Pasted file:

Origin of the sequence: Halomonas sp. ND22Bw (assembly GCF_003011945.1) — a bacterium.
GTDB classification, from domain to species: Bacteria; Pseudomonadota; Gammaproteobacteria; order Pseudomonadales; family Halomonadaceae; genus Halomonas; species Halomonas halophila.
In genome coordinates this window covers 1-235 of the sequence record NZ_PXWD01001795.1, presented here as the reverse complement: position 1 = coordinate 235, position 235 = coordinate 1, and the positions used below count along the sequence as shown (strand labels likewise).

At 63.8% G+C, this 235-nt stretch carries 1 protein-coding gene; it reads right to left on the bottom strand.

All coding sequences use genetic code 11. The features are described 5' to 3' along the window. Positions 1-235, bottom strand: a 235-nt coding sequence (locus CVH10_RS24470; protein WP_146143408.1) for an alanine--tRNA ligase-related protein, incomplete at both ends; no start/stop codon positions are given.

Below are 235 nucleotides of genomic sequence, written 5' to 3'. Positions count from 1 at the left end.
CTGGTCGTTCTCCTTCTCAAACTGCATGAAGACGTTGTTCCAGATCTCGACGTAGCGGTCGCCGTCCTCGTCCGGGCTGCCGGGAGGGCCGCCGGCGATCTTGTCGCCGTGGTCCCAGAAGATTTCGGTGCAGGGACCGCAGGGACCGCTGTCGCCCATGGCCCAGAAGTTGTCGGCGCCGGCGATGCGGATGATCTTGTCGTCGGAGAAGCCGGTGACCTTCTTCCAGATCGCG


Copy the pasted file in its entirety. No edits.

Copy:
Origin of the sequence: Halomonas sp. ND22Bw (assembly GCF_003011945.1) — a bacterium.
GTDB classification, from domain to species: Bacteria; Pseudomonadota; Gammaproteobacteria; order Pseudomonadales; family Halomonadaceae; genus Halomonas; species Halomonas halophila.
In genome coordinates this window covers 1-235 of the sequence record NZ_PXWD01001795.1, presented here as the reverse complement: position 1 = coordinate 235, position 235 = coordinate 1, and the positions used below count along the sequence as shown (strand labels likewise).

At 63.8% G+C, this 235-nt stretch carries 1 protein-coding gene; it reads right to left on the bottom strand.

All coding sequences use genetic code 11. The features are described 5' to 3' along the window. Positions 1-235, bottom strand: a 235-nt coding sequence (locus CVH10_RS24470; protein WP_146143408.1) for an alanine--tRNA ligase-related protein, incomplete at both ends; no start/stop codon positions are given.

Below are 235 nucleotides of genomic sequence, written 5' to 3'. Positions count from 1 at the left end.
CTGGTCGTTCTCCTTCTCAAACTGCATGAAGACGTTGTTCCAGATCTCGACGTAGCGGTCGCCGTCCTCGTCCGGGCTGCCGGGAGGGCCGCCGGCGATCTTGTCGCCGTGGTCCCAGAAGATTTCGGTGCAGGGACCGCAGGGACCGCTGTCGCCCATGGCCCAGAAGTTGTCGGCGCCGGCGATGCGGATGATCTTGTCGTCGGAGAAGCCGGTGACCTTCTTCCAGATCGCG